Epistemic status: If I don't post this now, I'll have a harder time treating it as something to build on.

Which chapter do we end on?

Which chapter of doomsday are you on, right now?

I think of AI-alignment-going-well as a process, where AI-causes-human-extinction-or-worse is an event that will by-default interrupt (and end) that process.

Many cruxes about AI alignment subproblems, reduce to "Which part do you think is The Part That Kills Us?".

Consider the following game tree:

  1. Find a way to steer AI at all, as it reaches high capability levels.

    1. Part That Kills Us: We don't find this.

    2. Part That Kills Us: We find something that looks like this, and implement it, but it actually doesn't survive the sharp-left-turn.

    3. Good Ending: Steerability solves most of the problem, and we can then do a pivotal act.

    4. Good Ending: The capabilities "sharp left turn" doesn't break our steering, and we can just apply existing human-goal-input-methodologies to steerable AI.

    5. Good Ending: We don't need better "steering"; alignment by default, modulo some non-theoretic engineering advancements.

  2. Once AI is steerable, give it goals (or goal-replacing structures) that, at least, don't involve extinction- or suffering-risks, and hopefully lead to really good outcomes.

    1. Part That Kills Us: We don't do this, even given a steerable AI.

    2. Part That Kills Us: We find something that looks like this, and implement it, but it actually causes human extinction/suffering-risks instead.

    3. Good Ending: The goal is good, or at least good enough.

So a "Part That Kills Us" is a leaf on the game-tree that ends badly, while a "Good Ending" is a leaf that avoids ending-badly.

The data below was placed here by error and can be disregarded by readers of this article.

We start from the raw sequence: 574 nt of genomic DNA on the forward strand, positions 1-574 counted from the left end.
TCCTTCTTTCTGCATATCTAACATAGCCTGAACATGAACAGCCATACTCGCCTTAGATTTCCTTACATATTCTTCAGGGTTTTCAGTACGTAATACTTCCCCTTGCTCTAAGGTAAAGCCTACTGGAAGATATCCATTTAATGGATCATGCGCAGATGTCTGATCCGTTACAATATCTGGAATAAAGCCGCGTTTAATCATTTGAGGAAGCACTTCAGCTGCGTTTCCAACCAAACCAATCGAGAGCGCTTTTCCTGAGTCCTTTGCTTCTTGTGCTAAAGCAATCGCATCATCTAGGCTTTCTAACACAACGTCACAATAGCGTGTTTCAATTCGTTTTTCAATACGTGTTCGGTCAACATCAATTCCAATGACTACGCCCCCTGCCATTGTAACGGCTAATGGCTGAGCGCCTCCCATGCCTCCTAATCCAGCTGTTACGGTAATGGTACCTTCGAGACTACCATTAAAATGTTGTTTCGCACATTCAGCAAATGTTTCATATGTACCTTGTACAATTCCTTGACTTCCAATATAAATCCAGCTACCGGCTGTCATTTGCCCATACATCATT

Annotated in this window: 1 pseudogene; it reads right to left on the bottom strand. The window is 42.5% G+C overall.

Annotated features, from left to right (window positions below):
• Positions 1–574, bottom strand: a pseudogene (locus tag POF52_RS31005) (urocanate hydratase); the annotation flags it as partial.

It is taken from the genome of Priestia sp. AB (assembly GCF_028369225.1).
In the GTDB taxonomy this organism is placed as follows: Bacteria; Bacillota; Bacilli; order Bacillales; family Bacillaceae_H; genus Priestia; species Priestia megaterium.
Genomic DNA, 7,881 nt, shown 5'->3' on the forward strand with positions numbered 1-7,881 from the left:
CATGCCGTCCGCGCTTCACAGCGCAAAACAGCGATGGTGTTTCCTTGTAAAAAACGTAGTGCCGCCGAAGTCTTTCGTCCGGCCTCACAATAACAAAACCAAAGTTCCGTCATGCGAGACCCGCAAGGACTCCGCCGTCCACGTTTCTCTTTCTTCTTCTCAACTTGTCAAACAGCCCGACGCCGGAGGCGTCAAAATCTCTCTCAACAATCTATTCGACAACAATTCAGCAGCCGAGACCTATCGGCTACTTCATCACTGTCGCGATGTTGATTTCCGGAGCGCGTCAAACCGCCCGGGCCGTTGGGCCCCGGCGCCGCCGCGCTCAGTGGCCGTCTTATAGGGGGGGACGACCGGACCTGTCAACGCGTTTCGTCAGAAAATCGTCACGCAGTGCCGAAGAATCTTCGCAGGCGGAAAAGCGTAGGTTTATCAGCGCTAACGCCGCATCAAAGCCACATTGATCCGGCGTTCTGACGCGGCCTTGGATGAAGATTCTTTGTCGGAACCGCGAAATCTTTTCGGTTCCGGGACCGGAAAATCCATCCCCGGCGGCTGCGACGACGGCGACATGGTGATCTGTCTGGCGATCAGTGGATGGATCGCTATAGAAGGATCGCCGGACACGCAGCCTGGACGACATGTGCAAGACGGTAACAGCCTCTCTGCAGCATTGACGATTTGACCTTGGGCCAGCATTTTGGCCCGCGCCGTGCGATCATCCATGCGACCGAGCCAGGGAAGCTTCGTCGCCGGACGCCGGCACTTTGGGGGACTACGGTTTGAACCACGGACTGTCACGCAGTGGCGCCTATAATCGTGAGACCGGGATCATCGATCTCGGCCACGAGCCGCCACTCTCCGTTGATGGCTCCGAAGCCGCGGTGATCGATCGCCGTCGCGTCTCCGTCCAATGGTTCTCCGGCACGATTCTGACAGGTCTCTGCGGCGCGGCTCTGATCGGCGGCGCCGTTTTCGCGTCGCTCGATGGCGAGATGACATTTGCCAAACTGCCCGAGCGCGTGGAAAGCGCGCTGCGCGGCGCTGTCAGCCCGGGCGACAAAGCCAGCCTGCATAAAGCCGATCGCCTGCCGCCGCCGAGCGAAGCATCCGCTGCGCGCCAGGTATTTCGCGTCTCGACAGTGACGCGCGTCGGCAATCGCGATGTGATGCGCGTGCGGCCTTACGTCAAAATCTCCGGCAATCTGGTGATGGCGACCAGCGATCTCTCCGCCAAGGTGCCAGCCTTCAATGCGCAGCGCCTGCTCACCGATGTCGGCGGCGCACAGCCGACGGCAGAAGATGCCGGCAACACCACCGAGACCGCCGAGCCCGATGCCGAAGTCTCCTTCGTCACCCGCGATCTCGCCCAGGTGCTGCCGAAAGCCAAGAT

The good news: a non-zero number of people seem to be working on each individual step in this game tree.

The bad news: they've attached their substep to the rest of their AI beliefs, and this broke the field.

Worlds Where Some Chapters Don't Matter

I want to clarify some relationships among branches of this game tree. This will help deconfuse me, and maybe other people also.

  1. On the Good Ending 1.5 (alignment by default, appears as "1.e" on LessWrong), further AI alignment work is not needed. However, humanity is already pretty good at such "mere engineering" issues. Worlds where we should worry most about AI alignment, are the worlds where mere engineering doesn't work. This, in turn, implies that AI alignment should focus on solving problems that arise in the worlds where "normal efforts" fail.

    Do technical and especially theoretic AI alignment, in case we're in one of the branches with a [Part That Kills Us without a theoretical breakthrough].

  2. If we solve problem 1, there are 3 further paths: 1.3, 1.4, and needing to solve problem 2. However, we could reasonably plan for the scenario where, shortly after a solution to problem 1 is announced, we die because we didn't solve problem 2. This, in turn, implies that the marginal-additional-AI-alignment-researcher (e.g. me, the author) should focus on solving problem 2 instead of 1, if they think 2.1 is the likely Part That Kills Us. This way, a solution to problem 2 can be quickly "loaded into" [the implementation of [the solution for problem 1]].

    Have the goal ready, in case [solving the steering quickly] leads to a Part That Kills Us.

  3. For any situation that gives us a Good Ending, some [research implied/required by other branches] becomes superfluous. E.g., if we solve problem 1 and then do a pivotal act as per 1.3, we'd have bought plenty of time/reduced extinction risk enough to spend more time on solving problem 2. Therefore, current-day researchers should focus on 1 instead of 2, if they think 1.3 is a likely Good Ending.

    This is of special importance to me because, as noted elsewhere, I'm trying to figure out what I can personally best do for AI alignment. If the answer is "something technical", I'm still at risk of wasting time, or causing problems, if I pick the wrong subfield of alignment to do research in.

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